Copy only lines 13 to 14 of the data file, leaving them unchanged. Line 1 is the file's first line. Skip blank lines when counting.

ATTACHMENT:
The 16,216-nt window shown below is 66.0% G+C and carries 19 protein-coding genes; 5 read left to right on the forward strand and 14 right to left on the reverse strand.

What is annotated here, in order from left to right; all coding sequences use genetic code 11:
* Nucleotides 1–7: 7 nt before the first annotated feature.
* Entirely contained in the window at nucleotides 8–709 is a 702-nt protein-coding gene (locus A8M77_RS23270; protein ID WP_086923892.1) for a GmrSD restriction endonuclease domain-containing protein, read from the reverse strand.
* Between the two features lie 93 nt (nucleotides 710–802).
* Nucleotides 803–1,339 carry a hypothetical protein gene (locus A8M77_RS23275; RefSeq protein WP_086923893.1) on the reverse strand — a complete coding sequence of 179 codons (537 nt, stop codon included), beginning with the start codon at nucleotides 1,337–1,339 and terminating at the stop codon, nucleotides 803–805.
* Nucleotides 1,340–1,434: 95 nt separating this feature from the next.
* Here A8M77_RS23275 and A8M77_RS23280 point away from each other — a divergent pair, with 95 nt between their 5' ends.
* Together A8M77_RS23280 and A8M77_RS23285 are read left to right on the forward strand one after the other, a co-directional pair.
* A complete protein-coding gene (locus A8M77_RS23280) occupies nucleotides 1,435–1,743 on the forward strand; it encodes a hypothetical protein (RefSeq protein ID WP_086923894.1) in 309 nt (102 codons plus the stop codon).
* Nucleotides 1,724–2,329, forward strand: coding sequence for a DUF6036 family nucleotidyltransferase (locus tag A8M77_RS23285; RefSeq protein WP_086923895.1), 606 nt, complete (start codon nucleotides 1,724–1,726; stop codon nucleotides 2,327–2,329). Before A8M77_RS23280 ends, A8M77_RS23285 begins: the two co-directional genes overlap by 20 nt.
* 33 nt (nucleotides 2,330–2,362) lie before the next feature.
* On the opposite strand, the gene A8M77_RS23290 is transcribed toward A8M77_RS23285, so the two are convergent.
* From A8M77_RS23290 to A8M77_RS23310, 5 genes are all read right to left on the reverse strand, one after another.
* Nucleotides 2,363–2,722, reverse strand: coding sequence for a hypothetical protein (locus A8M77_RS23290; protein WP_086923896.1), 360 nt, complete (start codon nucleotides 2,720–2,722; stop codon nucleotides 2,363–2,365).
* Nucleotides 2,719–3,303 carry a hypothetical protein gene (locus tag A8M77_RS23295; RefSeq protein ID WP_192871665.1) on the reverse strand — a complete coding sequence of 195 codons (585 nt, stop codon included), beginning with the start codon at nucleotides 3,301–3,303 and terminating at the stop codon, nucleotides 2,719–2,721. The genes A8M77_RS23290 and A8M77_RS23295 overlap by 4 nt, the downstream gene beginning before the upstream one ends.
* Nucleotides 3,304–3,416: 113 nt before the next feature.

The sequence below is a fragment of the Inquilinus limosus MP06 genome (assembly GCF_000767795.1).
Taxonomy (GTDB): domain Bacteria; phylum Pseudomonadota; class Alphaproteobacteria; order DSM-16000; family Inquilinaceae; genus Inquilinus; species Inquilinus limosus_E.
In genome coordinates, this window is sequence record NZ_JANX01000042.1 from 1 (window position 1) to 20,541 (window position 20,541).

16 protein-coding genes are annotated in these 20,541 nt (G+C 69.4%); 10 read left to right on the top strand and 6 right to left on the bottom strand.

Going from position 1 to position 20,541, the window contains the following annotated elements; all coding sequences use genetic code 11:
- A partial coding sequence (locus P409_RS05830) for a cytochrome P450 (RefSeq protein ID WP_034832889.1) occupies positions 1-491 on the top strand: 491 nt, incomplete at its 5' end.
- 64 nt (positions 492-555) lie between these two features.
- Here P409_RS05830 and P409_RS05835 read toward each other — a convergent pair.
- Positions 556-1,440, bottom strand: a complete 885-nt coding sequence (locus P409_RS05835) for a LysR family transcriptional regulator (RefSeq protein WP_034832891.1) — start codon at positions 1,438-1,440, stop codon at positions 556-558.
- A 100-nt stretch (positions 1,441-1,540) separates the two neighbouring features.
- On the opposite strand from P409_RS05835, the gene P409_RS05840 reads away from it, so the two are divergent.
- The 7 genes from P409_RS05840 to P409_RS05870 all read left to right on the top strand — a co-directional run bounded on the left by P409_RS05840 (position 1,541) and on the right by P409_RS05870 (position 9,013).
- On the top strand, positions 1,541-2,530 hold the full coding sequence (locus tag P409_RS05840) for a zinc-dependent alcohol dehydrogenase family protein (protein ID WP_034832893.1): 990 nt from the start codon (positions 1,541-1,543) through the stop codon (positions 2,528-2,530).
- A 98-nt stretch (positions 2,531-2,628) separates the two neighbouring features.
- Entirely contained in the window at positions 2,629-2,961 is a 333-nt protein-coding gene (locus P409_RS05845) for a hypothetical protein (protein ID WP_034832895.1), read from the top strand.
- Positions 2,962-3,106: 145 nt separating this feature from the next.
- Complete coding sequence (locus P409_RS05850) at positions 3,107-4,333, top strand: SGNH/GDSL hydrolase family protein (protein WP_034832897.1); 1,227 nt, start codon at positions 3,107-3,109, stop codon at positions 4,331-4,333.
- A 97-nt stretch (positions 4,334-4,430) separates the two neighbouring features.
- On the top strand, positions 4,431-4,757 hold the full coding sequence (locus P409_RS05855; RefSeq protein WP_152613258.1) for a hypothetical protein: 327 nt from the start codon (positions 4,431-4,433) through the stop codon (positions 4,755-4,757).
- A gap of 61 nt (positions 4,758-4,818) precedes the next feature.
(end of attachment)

* On the opposite strand, the gene A8M77_RS23290 is transcribed toward A8M77_RS23285, so the two are convergent.
* From A8M77_RS23290 to A8M77_RS23310, 5 genes are all read right to left on the reverse strand, one after another.